Penguins rescued from the Port Elizabeth coast following an oil spill in July have been released back to Bird Island. Photo: Supplied
Cape Town – All seabirds rescued from Algoa Bay following a 400-litre oil spill have been released back into the wild from rehabilitation centres.

Some 90 African penguins, nine penguin chicks, three penguin eggs, 12 Cape gannets and five Cape cormorants were rescued from the Port Elizabeth coast in July after fuel tank valves from the MV Chrysanthi S were not properly closed, which lead to an overspill.

At the time the vessel had been supplied with as much as 1 300 metric tons of fuel, and the South African Maritime Safety Authority (Samsa) said the vessel’s owner had been found liable.

The Southern African Foundation for the Conservation of Coastal Birds (Sanccob) had rehabilitated the seabirds, and the Department of Environmental Affairs, Transnet National Ports Authority, SA Marine Fuels, oil spillage management services, and SANParks, ensured that the oil had not reached the coastline and that the damage was contained.

Sanccob spokesperson Ronnis Daniels yesterday said two big releases have since taken place, with 48 African penguins released at Bird Island in early August, and a further 28 penguins and eight Cape gannets released on August 17.

“The remaining oil-affected seabirds were subsequently released in the weeks that followed.

“Unfortunately, 24 African penguin chicks in poor condition were admitted on August 16, after being abandoned by their oiled parents.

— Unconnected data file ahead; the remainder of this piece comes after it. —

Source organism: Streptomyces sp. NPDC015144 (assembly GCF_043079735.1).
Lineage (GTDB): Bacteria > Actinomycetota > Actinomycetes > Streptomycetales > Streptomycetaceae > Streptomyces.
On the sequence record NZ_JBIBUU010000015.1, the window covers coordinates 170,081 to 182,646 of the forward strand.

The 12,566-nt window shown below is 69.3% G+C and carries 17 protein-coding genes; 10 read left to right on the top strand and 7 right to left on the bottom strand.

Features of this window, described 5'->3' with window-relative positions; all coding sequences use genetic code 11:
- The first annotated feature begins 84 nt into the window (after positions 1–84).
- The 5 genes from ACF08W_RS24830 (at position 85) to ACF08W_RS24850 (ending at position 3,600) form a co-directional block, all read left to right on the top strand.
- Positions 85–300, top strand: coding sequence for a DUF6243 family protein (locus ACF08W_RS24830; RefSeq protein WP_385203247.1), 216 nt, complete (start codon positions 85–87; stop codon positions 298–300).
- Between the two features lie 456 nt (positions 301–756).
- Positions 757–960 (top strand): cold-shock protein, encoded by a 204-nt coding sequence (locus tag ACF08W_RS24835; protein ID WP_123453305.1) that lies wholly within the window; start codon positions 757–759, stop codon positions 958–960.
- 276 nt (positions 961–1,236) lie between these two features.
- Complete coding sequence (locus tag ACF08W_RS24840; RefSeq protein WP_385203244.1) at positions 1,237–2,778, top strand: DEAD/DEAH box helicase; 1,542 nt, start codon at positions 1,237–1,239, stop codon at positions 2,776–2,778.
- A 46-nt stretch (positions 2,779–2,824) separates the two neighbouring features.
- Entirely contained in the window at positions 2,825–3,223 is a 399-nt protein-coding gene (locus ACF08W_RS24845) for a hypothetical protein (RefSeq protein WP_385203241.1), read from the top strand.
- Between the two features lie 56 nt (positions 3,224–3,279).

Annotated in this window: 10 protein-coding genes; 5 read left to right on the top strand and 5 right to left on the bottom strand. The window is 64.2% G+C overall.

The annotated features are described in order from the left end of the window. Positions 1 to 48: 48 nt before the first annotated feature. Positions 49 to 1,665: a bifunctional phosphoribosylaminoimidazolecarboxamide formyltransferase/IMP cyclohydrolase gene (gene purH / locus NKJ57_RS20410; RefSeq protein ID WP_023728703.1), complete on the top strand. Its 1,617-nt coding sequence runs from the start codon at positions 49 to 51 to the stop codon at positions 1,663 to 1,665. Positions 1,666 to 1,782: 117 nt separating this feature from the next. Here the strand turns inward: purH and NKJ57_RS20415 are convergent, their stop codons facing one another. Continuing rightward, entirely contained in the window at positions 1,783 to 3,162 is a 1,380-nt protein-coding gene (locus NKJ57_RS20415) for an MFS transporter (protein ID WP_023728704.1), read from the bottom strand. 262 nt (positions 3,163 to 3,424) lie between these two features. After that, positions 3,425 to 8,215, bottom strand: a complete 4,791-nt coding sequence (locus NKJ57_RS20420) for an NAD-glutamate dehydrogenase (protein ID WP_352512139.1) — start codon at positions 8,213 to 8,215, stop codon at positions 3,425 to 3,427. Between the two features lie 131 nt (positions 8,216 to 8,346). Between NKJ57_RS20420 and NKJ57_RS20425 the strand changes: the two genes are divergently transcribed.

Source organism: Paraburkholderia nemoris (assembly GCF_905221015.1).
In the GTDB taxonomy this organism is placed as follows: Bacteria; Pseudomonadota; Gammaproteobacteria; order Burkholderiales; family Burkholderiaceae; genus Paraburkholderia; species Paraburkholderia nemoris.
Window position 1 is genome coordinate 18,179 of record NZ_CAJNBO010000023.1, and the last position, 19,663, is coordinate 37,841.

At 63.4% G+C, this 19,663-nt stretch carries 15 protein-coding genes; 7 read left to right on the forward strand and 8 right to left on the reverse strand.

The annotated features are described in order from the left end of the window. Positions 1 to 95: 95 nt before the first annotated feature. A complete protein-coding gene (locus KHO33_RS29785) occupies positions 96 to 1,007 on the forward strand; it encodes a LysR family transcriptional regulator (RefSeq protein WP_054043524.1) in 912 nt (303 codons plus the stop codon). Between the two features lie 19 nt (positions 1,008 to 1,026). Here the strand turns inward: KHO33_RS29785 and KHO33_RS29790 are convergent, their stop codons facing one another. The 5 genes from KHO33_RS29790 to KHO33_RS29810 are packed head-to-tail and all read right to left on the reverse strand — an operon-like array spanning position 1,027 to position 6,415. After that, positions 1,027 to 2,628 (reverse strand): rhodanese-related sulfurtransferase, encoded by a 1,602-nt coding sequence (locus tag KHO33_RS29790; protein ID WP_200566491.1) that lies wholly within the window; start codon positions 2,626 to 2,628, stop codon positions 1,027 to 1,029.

“These chicks are being hand-reared at the Sanccob Port Elizabeth centre and only once they have acquired their waterproof plumage can they be released back to the Bird Island colony.”

Sanccob has also launched its Build-A-Pool public appeal to fund-raise for a new rehabilitation pool with six pens at its Port Elizabeth centre.

Sea birds admitted to Sanccob Port Elizabeth for veterinary care and rehabilitation were rescued on the east coast, and from St Croix and Bird islands, where the largest populations of endangered African penguins and Cape gannets are found in South Africa. Last year, the centre admitted 210 African penguins and 108 flying seabirds.

“This project has finally come to fruition with R770 000 of the total cost of R1.7 million funded by the National Lotteries Commission, and Sanccob is reaching out to the public to help raise R100 000 and be a partner in its marine wildlife conservation efforts.

“A R100 each from 1000 people is all it takes.”

Visit www.sanccob.co.za for more information or to donate online.

Bank details for Sanccob: FNB, Account Number 59237135859, ref. PE Pool.